As exceptional conditions created by the world wars faded into the background, the underlying structural dynamics of capitalism (r>g) came back into prominence in the 1970s. With growing financial liberalisation, the rates of return to wealth overtook the rates of return to all types of work. Investors and financiers now make much larger returns than the innovators and the entrepreneurs. Global economic growth is slowing down while wealth inequality is accelerating. Not only that, but the more wealth a person or institution owns, the faster that wealth grows. For instance, from 1987 to 2013, the global rate of return on the wealth owned by the average adult was 2.1 per cent. During that same period, the rate of return on wealth owned by the average billionaire was more than 6.5 per cent. Exactly in accordance with meticulously documented centuries-old patterns of capitalist development, wealth started to accumulate in the hands of the rich, and economic growth declined as the returns from productive work declined.
Piketty argues that the internal dynamics of capitalism ensure that wealth will concentrate, leading to a concentration of power in the hands of a small number of families. This incompatibility between democracy and capitalism is in stark conflict with the ideas of Milton Friedman. Historical evidence gathered by Naomi Klein in The Shock Doctrine: The Rise of Disaster Capitalism, shows that brutal effects of free market capitalism are resisted by the masses and require enforcement by force. Thus, 20th century history strongly supports Piketty over Friedman.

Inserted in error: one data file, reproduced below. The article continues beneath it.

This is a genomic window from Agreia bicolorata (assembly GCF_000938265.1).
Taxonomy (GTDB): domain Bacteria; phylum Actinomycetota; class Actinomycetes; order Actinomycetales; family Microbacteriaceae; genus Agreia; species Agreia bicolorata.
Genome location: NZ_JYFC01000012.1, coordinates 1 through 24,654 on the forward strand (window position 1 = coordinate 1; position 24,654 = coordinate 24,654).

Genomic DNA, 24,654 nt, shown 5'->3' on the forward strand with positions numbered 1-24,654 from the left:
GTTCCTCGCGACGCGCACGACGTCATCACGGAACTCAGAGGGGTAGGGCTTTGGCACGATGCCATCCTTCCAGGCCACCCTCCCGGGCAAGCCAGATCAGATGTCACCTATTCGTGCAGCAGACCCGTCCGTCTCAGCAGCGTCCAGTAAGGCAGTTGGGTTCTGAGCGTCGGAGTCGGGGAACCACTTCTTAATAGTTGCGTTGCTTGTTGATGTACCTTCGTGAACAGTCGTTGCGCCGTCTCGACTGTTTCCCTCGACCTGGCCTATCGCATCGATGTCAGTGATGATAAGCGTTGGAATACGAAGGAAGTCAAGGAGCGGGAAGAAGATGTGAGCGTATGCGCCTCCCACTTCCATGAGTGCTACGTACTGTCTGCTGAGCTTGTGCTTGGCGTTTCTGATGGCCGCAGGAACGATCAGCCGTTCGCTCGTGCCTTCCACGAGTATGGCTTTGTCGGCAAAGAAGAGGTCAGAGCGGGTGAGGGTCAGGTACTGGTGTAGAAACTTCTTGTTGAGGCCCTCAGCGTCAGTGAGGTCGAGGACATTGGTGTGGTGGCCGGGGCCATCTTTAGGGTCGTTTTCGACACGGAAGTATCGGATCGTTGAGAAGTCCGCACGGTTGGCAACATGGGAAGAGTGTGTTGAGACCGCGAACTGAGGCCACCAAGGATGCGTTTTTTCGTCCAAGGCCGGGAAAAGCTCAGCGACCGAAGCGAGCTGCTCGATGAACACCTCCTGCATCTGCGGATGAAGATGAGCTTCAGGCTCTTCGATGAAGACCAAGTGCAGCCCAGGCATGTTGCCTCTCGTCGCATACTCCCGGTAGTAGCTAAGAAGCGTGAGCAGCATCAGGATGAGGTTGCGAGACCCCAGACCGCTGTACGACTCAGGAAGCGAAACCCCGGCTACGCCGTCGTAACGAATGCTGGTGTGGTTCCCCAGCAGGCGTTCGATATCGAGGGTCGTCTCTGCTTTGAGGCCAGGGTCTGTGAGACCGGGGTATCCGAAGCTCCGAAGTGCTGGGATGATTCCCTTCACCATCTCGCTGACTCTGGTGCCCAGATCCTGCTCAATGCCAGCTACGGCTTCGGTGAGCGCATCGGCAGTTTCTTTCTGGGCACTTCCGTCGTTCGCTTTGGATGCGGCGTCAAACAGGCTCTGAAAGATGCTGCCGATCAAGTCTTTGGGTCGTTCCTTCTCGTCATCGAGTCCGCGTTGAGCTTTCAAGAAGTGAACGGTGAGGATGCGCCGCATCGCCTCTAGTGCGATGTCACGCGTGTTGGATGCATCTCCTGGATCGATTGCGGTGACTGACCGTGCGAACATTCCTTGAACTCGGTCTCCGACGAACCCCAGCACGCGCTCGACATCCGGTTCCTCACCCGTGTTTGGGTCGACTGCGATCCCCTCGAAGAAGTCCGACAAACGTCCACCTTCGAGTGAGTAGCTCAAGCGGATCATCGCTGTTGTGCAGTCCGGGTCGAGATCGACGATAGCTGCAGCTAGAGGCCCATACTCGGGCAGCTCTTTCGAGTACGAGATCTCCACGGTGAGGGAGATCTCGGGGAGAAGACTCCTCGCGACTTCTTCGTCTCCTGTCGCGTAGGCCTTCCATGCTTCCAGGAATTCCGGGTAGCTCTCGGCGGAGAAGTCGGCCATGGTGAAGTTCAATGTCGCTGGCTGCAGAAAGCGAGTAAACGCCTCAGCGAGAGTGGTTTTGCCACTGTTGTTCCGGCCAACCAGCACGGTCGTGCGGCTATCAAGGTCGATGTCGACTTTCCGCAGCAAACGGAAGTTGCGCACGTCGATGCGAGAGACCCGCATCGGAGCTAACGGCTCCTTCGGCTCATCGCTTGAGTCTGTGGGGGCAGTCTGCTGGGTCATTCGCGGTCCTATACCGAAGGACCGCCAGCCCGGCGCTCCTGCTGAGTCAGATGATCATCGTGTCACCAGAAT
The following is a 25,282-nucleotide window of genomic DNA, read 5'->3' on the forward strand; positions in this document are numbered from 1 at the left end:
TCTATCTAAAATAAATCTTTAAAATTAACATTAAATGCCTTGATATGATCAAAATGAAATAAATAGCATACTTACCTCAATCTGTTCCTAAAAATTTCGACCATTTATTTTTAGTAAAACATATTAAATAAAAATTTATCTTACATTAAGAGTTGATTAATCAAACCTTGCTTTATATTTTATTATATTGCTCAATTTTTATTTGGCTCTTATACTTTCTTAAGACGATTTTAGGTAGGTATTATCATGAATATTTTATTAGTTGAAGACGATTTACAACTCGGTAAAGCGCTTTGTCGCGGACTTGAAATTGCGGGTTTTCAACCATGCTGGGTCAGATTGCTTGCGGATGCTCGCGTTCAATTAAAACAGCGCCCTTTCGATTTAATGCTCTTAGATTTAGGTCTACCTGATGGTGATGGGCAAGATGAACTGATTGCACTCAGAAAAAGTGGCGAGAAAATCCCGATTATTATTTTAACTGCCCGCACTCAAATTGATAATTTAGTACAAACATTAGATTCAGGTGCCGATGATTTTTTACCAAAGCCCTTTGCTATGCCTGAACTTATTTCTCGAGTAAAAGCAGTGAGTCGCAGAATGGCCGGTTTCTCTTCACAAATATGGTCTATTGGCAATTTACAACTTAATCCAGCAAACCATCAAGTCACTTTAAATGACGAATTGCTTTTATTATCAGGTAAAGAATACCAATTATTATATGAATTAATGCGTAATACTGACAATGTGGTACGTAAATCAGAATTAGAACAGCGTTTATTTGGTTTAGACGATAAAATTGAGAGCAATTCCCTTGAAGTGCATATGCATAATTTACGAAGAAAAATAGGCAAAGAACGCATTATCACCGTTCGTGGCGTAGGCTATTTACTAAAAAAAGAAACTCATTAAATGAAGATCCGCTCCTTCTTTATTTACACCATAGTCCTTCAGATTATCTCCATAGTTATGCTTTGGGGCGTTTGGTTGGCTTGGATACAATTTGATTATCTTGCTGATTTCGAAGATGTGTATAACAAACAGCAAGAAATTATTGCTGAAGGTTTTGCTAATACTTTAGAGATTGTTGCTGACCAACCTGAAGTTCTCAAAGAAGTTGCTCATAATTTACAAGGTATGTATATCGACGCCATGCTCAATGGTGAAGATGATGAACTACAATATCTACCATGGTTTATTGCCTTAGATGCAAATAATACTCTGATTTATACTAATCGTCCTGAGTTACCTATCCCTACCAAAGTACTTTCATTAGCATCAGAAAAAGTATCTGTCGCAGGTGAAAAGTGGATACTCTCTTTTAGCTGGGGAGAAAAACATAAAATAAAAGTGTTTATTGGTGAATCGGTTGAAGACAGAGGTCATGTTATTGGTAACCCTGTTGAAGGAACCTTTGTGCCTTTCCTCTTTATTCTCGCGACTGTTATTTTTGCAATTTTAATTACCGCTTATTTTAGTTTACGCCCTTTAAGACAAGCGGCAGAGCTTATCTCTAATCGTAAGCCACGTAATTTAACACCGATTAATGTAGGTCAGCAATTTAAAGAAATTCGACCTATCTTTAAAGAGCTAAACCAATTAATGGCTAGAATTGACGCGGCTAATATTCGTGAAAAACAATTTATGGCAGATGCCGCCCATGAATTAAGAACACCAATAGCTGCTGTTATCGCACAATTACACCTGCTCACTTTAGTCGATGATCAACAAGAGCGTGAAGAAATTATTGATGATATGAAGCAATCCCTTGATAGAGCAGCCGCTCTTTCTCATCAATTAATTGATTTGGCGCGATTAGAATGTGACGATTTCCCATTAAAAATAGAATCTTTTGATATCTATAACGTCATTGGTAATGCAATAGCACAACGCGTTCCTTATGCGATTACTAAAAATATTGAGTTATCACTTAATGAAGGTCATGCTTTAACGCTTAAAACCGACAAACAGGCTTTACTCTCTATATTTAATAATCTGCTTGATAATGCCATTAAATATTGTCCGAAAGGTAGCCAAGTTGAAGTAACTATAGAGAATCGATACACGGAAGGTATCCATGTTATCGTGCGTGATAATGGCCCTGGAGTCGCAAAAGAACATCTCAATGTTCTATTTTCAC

Today, state capture by the wealthy in advanced capitalist economies is easily documented in terms of numerous policies against the public interest which serve the interests of the elite. Ever since the French Revolution, the wealthy have learnt of the necessity to manage discontent by giving in sufficient amounts to prevent an uprising. Piketty argues that the ‘social state’, with relentless growth in the proportion of national income consumed by the state, spent on universal services, pensions and benefits, is an irreversible feature of modern capitalism. Capitalists enjoy a high degree of legitimacy today because they have found ways of co-opting thought leaders and the managerial class, as well as ways of keeping the labour class weak and divided. Nonetheless, impetus for change may be created by repeated financial crises which result from widening disparities in income and wealth. Like Marx, Piketty argues that these crises are a built-in feature of the system.
Marx’s vision in Das Kapital of a classless society which provided for the needs of all members shaped the 20th century, inspiring two major revolutions and the great battle between communism and capitalism. Only time will tell whether Das Kapital of the 21st century can fill the shoes of its predecessor.